ASHA’s response on the draft Restriction on use of Glyphosate Order 2020

From: ASHA Kisan Swaraj <asha.kisanswaraj@gmail.com>
Date: Tue, Aug 4, 2020 at 1:57 PM
Subject: ASHA’s response on the draft Restriction of use on Glyphosate Order 2020
To: <jspp-dac@gov.in>, <catish@ias.nic.in>
Cc: <ns.tomar@sansad.nic.in>

To: Date – 4th August 2020

The Joint Secretary,

Plant Protection,

Ministry of Agriculture & Farmers’ Welfare,

Department of Agriculture, Cooperation & Farmers’ Welfare,

Krishi Bhawan, New Delhi 110 001.

Dear Sir,

Sub: ASHA’s response on the draft Restriction of use on Glyphosate Order 2020 – reg.

Ref: Notification No. S.O. 2268(E). Dated 6th July 2020

Greetings! This is with regard to the draft Restriction of Use on Glyphosate Order 2020 put out on 6th July seeking public comments of objections, suggestions etc. This is to convey the response of Alliance for Sustainable & Holistic Agriculture (ASHA) on this matter.

First, we would like to place various developments related to glyphosate the way we could piece them together. There will of course be gaps in our information since the Government of India and its pesticide regulators work in a highly secretive manner even though this is a grave matter of public interest.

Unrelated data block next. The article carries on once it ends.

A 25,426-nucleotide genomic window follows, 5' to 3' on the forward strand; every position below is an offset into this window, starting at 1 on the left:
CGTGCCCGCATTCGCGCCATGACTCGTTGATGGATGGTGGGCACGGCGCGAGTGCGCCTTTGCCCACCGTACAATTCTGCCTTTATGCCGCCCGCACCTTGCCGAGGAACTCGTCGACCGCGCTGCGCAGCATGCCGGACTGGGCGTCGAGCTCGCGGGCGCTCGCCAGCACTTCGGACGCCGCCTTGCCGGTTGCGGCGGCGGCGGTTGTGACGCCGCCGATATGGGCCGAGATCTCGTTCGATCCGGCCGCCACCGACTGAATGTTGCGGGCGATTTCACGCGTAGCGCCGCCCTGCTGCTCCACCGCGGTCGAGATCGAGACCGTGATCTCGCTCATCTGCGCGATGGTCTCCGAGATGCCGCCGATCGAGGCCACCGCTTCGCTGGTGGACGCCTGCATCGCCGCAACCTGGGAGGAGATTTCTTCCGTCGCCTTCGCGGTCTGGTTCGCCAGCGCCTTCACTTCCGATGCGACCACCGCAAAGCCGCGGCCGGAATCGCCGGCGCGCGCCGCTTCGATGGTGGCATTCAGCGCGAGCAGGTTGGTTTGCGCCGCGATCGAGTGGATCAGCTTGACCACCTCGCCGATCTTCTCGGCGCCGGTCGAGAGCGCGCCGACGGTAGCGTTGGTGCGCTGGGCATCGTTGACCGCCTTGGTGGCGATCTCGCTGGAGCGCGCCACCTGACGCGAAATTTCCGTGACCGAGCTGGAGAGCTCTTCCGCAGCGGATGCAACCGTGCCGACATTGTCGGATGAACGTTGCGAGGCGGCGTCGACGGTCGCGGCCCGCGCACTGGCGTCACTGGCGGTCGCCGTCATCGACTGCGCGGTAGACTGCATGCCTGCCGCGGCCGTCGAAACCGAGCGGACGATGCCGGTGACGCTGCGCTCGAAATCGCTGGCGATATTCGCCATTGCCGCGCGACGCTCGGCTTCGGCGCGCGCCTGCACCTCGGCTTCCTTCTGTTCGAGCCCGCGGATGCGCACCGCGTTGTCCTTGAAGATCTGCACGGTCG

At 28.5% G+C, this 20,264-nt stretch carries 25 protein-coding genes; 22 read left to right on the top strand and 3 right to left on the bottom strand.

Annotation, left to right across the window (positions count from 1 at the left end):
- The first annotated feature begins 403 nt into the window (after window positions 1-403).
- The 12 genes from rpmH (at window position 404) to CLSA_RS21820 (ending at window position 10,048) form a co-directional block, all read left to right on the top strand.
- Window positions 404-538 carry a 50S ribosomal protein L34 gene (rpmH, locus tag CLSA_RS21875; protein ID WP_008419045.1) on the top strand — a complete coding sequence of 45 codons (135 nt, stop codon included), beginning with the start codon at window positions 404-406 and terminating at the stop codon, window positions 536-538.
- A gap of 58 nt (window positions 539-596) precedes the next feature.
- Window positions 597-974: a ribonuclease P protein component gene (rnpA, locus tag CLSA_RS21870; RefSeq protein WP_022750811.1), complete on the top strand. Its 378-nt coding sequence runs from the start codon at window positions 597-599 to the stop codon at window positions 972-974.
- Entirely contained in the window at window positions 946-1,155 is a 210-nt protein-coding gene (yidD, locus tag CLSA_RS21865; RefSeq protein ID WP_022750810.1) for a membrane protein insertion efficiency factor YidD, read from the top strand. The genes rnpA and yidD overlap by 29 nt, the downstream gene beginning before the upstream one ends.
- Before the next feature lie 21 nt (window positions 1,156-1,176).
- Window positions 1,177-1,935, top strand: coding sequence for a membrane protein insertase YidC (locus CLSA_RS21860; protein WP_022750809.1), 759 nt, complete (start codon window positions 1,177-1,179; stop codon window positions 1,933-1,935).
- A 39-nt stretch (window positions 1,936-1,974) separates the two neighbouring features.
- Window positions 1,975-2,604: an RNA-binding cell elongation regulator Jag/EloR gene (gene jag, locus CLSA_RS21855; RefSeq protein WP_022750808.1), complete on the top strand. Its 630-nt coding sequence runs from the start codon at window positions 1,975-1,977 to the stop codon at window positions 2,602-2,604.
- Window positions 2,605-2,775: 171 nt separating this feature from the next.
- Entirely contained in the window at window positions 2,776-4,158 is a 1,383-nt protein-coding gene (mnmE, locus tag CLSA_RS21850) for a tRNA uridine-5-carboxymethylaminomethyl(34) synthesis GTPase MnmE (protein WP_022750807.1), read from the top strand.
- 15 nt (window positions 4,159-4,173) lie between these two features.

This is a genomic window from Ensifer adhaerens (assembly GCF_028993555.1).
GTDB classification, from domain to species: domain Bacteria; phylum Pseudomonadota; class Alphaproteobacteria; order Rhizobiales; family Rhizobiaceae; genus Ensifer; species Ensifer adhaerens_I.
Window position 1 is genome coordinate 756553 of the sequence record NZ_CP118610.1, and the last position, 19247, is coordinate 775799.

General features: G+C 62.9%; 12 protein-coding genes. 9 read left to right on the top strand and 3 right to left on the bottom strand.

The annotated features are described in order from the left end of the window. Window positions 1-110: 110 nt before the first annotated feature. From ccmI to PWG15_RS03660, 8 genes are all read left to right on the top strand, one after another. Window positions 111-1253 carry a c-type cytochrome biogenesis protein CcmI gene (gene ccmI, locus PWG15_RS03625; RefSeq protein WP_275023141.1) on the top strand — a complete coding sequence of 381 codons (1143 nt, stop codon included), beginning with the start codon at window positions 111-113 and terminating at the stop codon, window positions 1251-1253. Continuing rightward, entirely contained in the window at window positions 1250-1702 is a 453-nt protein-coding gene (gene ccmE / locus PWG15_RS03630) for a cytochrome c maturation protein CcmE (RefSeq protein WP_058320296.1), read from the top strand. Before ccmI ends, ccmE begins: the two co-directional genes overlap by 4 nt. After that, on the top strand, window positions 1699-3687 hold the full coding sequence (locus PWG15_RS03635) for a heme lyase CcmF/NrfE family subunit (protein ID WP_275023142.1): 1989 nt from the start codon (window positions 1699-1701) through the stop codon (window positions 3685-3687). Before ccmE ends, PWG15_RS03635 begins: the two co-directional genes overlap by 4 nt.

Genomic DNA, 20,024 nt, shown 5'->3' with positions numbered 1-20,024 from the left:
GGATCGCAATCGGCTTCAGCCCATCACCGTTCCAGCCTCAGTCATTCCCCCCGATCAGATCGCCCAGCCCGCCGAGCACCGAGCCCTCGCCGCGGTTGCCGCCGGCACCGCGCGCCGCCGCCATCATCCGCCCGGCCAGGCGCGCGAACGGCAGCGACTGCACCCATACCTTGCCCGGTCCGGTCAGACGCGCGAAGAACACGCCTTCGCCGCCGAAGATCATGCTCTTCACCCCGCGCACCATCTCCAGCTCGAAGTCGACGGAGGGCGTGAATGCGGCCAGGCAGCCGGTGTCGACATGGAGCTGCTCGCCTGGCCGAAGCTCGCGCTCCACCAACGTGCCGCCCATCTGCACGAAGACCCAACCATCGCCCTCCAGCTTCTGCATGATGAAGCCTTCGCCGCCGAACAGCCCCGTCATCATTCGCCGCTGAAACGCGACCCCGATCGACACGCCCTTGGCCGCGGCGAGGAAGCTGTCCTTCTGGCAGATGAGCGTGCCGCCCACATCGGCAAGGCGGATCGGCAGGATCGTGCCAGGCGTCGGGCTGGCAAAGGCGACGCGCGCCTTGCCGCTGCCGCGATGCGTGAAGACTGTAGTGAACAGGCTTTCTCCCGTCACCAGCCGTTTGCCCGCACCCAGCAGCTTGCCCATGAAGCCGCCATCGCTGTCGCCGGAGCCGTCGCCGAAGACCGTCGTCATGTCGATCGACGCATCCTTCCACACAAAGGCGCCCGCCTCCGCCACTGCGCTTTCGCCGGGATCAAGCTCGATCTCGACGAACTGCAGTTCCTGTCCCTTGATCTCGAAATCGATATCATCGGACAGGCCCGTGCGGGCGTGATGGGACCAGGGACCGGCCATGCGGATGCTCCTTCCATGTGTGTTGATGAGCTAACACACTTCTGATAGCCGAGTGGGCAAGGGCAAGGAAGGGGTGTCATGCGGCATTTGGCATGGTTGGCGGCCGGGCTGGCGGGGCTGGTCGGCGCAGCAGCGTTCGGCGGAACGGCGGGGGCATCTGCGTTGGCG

It was three years ago that ASHA started a petition campaign addressed to the Minister for Agriculture and Farmers’ Welfare in Government of India for a ban on glyphosate. In 2019, Swadeshi Jagaran Manch initiated one more online petition campaign this time addressed to the Prime Minister of India seeking a ban on this deadly chemical. Nearly two lakh people have already signed this petition asking for a ban.

In September 2018, Andhra Pradesh government was the first state government to issue orders restricting the usage of glyphosate by regulating the sales in non-crop growth seasons. This was followed by orders of restriction of sales in Punjab, Kerala, Maharashtra and Telangana. In June 2019, West Bengal restricted the usage of glyphosate to only 6 tea-growing districts in the state and that glyphosate will not be used in any state government farms and schemes. Odisha government also put out orders about educating farmers about negative impacts of glyphosate. It also appears that Kerala government, apart from taking action at its own level, has also written to the Centre requesting for a ban on glyphosate and its formulations. This was referred to in the 404th and 407th meetings of Registration Committee wherein it is recorded that DAC&FW has to constitute an expert committee to review glyphosate for banning. It is not clear if such a Review Committee was set up – however, all the above goes to show that state governments are clearly concerned about the adverse impacts of glyphosate.

The current draft order of July 2020 begins by making a reference to the Central Government having received a report from the Government of Kerala for prohibiting the distribution, sale and use of Glyphosate and its derivatives. From available information, Kerala government despite being a tea-producing state (the one crop in which glyphosate is approved for use in India) has asked for the deadly chemical’s prohibition and not the kind of ineffective use restriction order that the Government of India is contemplating.